by Patrick McLaughlin, Chief Editor
At the most recent BICSI Conference, held the second week of September in Las Vegas, I enjoyed the presentation delivered by Bill Weekes, a Registered Communications Distribution Designer with Fancom Network Integrators (www.fancomni.com). He provided firsthand, practical information on a topic that might not be extremely familiar to many in the cabling industry-the United States Green Building Council’s Leadership in Energy and Environmental Design (LEED) program.
Weekes was not familiar with LEED when he first got involved in it, as he freely admitted during his presentation. In fact, if I remember his story correctly, he was committed to carrying out a certain project before learning it would be LEED-certified, so had to take a crash course in the topic to go along with on-the-job training. That’s where much of the value in his BICSI presentation comes from. Here was an RCDD speaking to other RCDDs about what it’s really going to mean to them when they get involved in a project that is gunning for LEED certification.
It doesn’t matter where a project’s tradespeople stand on the sociopolitical spectrum when it comes to environmental causes; if the project is aiming for LEED certification, and these trades want to be paid, they’ll comply with the building owner’s demands for enviro-friendly materials, processes, and systems. So, while some who saw Weekes present last month might scoff at LEED’s intentions, it would be in their best interest to acquire the ability to bid on and carry out LEED-based contracts.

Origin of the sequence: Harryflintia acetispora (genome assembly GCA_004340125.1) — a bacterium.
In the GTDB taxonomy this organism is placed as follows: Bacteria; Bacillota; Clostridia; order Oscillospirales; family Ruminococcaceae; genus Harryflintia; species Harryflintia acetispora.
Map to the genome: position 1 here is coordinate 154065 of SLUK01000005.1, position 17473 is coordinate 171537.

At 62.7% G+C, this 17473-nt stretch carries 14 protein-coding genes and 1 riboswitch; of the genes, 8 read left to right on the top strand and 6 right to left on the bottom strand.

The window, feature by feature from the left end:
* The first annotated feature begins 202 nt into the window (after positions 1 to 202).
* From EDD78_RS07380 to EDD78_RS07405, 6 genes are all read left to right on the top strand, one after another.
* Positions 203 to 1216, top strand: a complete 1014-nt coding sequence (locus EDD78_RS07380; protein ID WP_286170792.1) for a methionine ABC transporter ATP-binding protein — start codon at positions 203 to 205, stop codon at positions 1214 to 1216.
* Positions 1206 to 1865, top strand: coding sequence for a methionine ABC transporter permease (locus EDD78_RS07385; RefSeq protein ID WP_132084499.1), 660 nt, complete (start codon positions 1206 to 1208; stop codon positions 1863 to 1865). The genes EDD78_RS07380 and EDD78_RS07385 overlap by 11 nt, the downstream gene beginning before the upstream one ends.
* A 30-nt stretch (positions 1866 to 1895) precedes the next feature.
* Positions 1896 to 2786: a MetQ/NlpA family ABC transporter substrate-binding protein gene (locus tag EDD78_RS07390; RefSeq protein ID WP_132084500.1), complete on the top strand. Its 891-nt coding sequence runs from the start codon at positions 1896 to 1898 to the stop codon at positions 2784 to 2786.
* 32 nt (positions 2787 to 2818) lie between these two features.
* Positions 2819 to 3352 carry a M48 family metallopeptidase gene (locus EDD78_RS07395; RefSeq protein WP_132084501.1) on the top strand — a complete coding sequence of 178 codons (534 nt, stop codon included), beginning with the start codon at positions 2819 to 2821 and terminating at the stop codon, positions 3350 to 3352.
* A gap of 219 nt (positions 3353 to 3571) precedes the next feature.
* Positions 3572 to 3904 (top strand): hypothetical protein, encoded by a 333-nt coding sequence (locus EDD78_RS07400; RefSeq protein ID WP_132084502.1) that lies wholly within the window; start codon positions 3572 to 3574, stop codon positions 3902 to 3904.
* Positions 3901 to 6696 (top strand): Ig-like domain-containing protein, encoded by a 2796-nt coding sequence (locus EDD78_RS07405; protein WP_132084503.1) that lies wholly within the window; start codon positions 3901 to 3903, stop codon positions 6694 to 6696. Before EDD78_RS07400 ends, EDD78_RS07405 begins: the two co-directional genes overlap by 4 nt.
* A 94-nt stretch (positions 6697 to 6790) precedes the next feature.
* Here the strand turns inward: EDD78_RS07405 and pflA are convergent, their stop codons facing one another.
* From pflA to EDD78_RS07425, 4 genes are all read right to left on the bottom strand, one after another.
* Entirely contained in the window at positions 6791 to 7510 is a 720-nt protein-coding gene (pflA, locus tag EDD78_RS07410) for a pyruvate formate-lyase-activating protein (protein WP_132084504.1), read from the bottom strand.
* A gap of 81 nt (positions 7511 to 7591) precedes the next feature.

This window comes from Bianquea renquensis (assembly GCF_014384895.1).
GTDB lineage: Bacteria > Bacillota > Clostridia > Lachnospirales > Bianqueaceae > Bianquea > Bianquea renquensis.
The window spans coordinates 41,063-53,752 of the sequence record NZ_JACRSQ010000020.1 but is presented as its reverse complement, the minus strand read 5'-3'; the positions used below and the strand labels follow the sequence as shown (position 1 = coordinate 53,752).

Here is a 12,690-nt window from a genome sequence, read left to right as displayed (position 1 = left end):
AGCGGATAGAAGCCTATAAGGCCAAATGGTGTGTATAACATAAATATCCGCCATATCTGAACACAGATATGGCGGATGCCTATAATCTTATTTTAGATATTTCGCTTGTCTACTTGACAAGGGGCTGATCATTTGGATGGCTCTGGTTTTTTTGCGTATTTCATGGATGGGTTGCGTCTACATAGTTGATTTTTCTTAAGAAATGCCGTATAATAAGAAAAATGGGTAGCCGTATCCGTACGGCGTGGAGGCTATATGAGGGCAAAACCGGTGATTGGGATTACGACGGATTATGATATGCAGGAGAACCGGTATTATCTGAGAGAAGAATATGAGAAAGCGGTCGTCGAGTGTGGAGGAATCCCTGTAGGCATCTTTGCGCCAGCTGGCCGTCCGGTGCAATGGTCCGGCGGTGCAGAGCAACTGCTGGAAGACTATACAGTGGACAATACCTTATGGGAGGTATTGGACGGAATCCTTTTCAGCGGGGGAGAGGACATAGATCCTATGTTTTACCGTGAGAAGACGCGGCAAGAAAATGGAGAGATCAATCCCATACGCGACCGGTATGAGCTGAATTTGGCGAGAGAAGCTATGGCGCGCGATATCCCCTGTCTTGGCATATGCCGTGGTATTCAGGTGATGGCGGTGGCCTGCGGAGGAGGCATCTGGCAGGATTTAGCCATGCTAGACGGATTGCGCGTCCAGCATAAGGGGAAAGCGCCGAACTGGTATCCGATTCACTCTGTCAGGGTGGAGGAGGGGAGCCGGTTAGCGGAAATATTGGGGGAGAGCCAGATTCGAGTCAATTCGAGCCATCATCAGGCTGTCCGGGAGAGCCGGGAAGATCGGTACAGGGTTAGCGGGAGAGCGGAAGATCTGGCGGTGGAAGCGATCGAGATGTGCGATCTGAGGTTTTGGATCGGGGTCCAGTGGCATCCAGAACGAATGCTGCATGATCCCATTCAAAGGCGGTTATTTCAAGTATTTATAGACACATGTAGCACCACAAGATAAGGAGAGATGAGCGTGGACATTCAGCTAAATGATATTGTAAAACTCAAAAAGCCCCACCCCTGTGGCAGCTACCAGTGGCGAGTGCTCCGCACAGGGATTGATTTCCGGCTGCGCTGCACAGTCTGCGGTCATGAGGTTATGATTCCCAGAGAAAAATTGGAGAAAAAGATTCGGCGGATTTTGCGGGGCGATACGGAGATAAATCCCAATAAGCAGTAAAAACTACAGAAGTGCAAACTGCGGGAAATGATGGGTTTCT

Even so, I couldn’t shake the irony of my own actions immediately following that presentation. I got out of my chair, grabbed my empty water bottle, and looked for something I knew I wouldn’t find-a recycle bin. So, I threw the bottle in the trash barrel, on top of paper products and aluminum cans that also occupied it.
A few years ago, at a different conference in Las Vegas, I wanted to deposit my empty aluminum can into a recycle bin, so I asked a member of the convention center’s maintenance staff where I could find one. Based on the look she gave me, I initially believed she did not understand English. In fact, she spoke the language fluently as far as I could tell; it was the notion of a recycle bin that put such a perplexed look on her face. That’s when I realized the city’s punchline of a motto was true on several levels, and in this case could be changed to, “What happens here, gets landfilled here.”
Expecting a place known as Sin City to provide a positive example of environmental stewardship is unrealistic. But, as Weekes’ presentation pointed out, when those controlling the purse strings are thinking environmentally, the dynamic changes.
I’ll be interested to hear more about our industry’s take on LEED.